I am not sure if I believe your claim about Glivenko's theorem leading to exponential increase in (normalized) proof size--at least in the Call-By-Need context. That is because we can arbitrarily reuse subproofs (and our logic is second order, we need only a single proof of forall a. ~~(a \/ ~a)). Proofs are not trees, they are graphs (sharing).

In general, you are likely to see performance costs from Cont wrapping Set but they can usually be avoided via

smash :: (Ord r, Ord k) => SetM r r -> SetM k r
smash = fromSet . toSet
share|improve this answer
    
Thanks for the answer. I'll try to elaborate a non-monadic version of the problem (I already have a solution that's fast as expected, I'll try to compare it closely with yours). Concerning Glivenko's theorem, it was just an idea, I'm not sure about that at all. –  Petr Pudlák Aug 30 '12 at 9:57
    
Thinking about it, I still think the length of a normalized proof can be exponential (which correspond to the running time of a program). Normalization is what makes the proof graph to expand. For example \c -> c (Right (\a -> c (Left a))) :: (Either a (a -> Void) -> Void) -> Void is short. But, c is applied twice, to different arguments. So when this term is applied and we get a specific function for c, the computation in c must be run twice, it cannot be shared. The same thing happens when a proof is converted to a normal form. –  Petr Pudlák Aug 30 '12 at 10:04

I found out another possibility, based on GHC's ConstraintKinds extension. The idea is to redefine Monad so that it includes a parametric constraint on allowed values:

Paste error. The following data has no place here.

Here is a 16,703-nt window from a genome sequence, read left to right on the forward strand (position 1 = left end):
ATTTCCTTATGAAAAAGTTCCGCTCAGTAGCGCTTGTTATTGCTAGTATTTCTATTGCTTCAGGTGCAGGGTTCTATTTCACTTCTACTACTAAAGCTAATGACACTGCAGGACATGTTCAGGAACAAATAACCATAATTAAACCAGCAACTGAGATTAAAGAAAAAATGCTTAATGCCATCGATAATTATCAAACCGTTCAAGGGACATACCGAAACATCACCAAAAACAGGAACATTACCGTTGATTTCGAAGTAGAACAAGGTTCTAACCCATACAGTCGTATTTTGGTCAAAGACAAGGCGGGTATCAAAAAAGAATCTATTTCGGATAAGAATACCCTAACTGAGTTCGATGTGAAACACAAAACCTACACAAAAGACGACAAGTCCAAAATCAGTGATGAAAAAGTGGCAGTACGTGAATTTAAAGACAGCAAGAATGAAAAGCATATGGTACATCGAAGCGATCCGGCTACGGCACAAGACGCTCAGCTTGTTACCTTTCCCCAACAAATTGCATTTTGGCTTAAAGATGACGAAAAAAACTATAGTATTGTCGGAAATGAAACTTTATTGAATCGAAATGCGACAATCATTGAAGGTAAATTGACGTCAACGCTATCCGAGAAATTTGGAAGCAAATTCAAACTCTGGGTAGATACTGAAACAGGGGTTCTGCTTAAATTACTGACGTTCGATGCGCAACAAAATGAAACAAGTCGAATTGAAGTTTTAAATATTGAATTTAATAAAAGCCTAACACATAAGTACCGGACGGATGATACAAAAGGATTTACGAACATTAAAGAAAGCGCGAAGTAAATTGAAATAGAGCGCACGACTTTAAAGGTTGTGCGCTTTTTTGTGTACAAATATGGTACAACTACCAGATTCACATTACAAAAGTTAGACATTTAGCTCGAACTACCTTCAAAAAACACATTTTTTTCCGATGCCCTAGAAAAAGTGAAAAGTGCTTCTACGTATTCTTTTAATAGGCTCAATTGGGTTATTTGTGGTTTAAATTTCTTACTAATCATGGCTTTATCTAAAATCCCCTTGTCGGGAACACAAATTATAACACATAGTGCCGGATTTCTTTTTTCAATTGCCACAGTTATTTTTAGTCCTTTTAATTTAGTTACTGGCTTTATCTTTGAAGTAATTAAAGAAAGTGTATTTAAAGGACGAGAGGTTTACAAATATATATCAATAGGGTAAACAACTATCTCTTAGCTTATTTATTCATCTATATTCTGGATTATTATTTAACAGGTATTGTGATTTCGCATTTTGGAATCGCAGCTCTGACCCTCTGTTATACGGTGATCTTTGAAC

{-# LANGUAGE ConstraintKinds #-}
{-# LANGUAGE TypeFamilies #-}
{-# LANGUAGE RebindableSyntax #-}

import qualified Data.Foldable as F
import qualified Data.Set as S
import Prelude hiding (Monad(..), Functor(..))

class CFunctor m where
    -- Each instance defines a constraint it valust must satisfy:
    type Constraint m a
    -- The default is no constraints.
    type Constraint m a = ()
    fmap   :: (Constraint m a, Constraint m b) => (a -> b) -> (m a -> m b)
class CFunctor m => CMonad (m :: * -> *) where
    return :: (Constraint m a) => a -> m a
    (>>=)  :: (Constraint m a, Constraint m b) => m a -> (a -> m b) -> m b
    fail   :: String -> m a
    fail   = error

-- [] instance
instance CFunctor [] where
    fmap = map
instance CMonad [] where
    return  = (: [])
    (>>=)   = flip concatMap

-- Set instance
instance CFunctor S.Set where
    -- Sets need Ord.
    type Constraint S.Set a = Ord a
    fmap = S.map
instance CMonad S.Set where
    return  = S.singleton
    (>>=)   = flip F.foldMap

-- Example:

-- prints fromList [3,4,5]
main = print $ do
    x <- S.fromList [1,2]
    y <- S.fromList [2,3]
    return $ x + y

(The problem with this approach is in the case the monadic values are functions, such as m (a -> b), because they can't satisfy constraints like Ord (a -> b). So one can't use combinators like <*> (or ap) for this constrained Set monad.)